The mighty Q turns 84 today. The term “living legend” was created for individuals like him. Here is Quincy Jones conducting a live version of “Setembro (Brazilian Wedding Song)” which was originally on the Back on the Block recording.
On March 11, 1997, the first recording from the new i.e. music label was released. The album was an all-star tribute to the music of Antonio Carlos Jobim called A Twist of Jobim. The label was co-founded by Lee Ritenour, JAZZIZ publisher Michael Fagien, and label operator Mark Wexler.
So what made Rit want to go out on his own after a lengthy stay at GRP? “In this day and age where thousands of records are released in a given year, I wanted more control over my music and destiny,” Lee Ritenour told Billboard in May 1998. “To have a successful record, you need great music and a great record company. If you have one without the other, it never works. With jazz, you need a team that understands the music and the marketing and promotion that goes with it.”
Captain Fingers was also excited about nurturing new talent. “I’ve been making music for 25 or 30 years. I wanted to give the talents and experience that I’ve been fortunate to develop back to some young artists.”
i.e. music issued a number of recordings in a little more than a year, including two Eric Marienthal discs and Ritenour’s This Is Love solo recording. The next “Twist of…” recording was A Twist of Marley on the GRP label in 2001.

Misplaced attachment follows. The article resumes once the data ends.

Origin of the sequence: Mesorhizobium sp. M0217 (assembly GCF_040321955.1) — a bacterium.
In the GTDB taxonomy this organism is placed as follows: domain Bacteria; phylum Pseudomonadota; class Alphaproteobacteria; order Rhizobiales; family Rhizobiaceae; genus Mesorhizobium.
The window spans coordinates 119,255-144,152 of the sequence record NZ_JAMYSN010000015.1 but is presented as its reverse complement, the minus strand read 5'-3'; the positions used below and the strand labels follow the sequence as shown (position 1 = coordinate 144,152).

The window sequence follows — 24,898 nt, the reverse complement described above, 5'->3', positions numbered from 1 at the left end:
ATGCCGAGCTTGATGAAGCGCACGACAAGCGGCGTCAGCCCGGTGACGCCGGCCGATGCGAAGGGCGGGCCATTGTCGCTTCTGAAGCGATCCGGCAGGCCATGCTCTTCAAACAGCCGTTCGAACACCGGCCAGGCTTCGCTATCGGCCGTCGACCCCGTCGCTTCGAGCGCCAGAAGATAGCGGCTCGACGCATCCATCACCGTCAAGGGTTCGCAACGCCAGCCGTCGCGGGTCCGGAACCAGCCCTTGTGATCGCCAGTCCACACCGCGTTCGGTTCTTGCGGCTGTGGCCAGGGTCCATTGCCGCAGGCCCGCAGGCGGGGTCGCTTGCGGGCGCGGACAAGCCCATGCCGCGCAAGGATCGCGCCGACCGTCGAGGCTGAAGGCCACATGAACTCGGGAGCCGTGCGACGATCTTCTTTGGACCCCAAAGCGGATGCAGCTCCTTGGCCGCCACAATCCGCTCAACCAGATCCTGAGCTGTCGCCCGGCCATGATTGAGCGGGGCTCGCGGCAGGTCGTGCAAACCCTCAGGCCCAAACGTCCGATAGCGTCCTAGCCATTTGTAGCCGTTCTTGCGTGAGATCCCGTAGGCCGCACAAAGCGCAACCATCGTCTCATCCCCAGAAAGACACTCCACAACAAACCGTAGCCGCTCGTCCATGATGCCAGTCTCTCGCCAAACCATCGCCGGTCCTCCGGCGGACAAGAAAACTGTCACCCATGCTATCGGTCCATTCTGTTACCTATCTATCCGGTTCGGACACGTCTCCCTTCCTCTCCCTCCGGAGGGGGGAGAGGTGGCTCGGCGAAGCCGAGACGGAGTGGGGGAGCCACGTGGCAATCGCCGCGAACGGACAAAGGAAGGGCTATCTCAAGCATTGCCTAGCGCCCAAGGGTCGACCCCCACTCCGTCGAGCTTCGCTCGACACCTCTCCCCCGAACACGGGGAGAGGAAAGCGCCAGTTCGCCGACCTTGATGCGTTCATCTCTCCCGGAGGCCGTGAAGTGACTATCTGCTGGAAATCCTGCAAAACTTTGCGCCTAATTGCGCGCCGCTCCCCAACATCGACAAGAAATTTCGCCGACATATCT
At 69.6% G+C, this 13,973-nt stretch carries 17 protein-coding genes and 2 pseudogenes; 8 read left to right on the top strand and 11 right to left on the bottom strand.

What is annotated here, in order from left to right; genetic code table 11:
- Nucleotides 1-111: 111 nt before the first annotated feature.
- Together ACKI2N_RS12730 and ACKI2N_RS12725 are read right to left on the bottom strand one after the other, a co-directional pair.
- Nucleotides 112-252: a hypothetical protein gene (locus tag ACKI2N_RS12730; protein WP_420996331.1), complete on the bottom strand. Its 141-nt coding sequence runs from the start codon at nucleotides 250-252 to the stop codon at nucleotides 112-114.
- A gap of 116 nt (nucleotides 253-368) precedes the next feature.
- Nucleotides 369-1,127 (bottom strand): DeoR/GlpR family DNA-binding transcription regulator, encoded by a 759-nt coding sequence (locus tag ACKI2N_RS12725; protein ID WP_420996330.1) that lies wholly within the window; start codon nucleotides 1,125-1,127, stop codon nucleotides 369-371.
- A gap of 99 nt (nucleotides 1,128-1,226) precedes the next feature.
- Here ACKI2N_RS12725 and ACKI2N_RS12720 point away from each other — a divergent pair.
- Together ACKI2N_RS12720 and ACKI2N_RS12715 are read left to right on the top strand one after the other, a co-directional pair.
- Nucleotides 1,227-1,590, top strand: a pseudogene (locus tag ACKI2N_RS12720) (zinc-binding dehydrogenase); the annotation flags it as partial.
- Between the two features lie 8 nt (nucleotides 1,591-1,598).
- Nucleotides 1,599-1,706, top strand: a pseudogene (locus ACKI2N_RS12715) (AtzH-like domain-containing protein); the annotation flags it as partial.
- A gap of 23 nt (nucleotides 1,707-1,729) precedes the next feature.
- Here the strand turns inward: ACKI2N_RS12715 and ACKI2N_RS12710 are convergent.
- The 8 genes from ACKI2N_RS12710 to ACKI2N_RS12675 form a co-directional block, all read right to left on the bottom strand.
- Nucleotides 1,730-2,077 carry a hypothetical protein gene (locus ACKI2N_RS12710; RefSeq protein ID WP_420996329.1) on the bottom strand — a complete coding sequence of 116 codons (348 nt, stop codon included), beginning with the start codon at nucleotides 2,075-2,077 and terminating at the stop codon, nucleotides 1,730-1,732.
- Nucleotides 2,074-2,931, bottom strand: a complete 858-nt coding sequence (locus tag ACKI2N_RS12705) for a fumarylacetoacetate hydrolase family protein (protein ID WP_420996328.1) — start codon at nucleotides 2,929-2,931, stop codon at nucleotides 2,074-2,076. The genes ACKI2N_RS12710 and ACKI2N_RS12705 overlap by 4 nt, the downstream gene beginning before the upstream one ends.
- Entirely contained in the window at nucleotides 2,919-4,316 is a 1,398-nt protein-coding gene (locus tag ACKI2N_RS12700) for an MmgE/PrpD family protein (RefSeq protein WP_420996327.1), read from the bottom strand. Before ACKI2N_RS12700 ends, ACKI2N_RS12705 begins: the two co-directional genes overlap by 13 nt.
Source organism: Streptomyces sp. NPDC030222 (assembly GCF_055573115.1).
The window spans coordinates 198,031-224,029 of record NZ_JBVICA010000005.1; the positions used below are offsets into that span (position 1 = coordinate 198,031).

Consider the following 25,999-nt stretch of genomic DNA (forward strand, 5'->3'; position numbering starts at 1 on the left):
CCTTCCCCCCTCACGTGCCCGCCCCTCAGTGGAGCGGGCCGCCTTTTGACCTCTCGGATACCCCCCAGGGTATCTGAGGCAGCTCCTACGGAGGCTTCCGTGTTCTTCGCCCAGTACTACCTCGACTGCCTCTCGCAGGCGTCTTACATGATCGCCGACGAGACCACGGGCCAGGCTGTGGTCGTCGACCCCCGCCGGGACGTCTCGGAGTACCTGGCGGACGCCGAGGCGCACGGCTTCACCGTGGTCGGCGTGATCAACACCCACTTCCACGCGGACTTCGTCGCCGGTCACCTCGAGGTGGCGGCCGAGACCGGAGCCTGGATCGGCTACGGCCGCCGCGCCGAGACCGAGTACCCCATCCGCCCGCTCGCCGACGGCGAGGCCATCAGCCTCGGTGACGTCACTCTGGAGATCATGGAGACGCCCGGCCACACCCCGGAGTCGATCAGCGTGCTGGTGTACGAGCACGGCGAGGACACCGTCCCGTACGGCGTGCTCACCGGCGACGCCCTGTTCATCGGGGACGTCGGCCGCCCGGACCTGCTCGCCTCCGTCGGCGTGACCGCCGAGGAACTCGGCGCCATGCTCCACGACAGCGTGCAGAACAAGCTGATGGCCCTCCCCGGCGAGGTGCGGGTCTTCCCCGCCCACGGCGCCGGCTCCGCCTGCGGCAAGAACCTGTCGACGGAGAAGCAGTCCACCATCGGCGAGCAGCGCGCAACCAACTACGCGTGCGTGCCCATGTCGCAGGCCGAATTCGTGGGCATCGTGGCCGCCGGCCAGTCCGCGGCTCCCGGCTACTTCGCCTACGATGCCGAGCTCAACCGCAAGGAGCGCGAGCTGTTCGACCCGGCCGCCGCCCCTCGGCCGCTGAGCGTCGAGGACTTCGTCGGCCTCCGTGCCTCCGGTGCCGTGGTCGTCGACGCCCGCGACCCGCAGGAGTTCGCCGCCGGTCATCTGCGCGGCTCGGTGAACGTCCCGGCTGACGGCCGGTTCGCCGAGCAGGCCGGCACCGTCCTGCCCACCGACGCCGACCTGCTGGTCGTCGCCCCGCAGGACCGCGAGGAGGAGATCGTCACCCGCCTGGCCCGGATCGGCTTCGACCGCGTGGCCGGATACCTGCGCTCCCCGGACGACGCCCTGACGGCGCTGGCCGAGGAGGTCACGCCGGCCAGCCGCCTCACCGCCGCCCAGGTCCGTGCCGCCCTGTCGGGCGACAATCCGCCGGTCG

Here are the top selling contemporary jazz recordings as listed by Billboard on March 2, 2002. The Pat Metheny Group’s Speaking of Now debuted at #1.
One of my favorite recordings of all time is Jazz in the Present Tense by the Solsonics. It came out in early 1994 and I love every song, every arrangement, the tight sound, the playing…everything came together for me on that. Nearly 25 years later, it hasn’t aged at all.
Like everything else you love, you can’t get enough of it. Other than some work on Guru’s second Jazzmatazz recording, that was it for the Solsonics. Or so I thought. I recently did some searching since there is always something new on the web. And I found something.
Solsonics founders Jez Colin and Willie McNeil appear to have penned “Yellow Butterfly” for a band called The Party. The track was produced by the Solsonics for that band’s 1993 farewell release, The Party’s Over…Thanks for Coming. The song sure sounds like it came out of the Jazz in the Present Tense recording sessions. It is the unmistakable Solsonics vibe. I love it.
I don’t see a way you can buy the track digitally. Fortunately, it’s on YouTube. Listen and enjoy: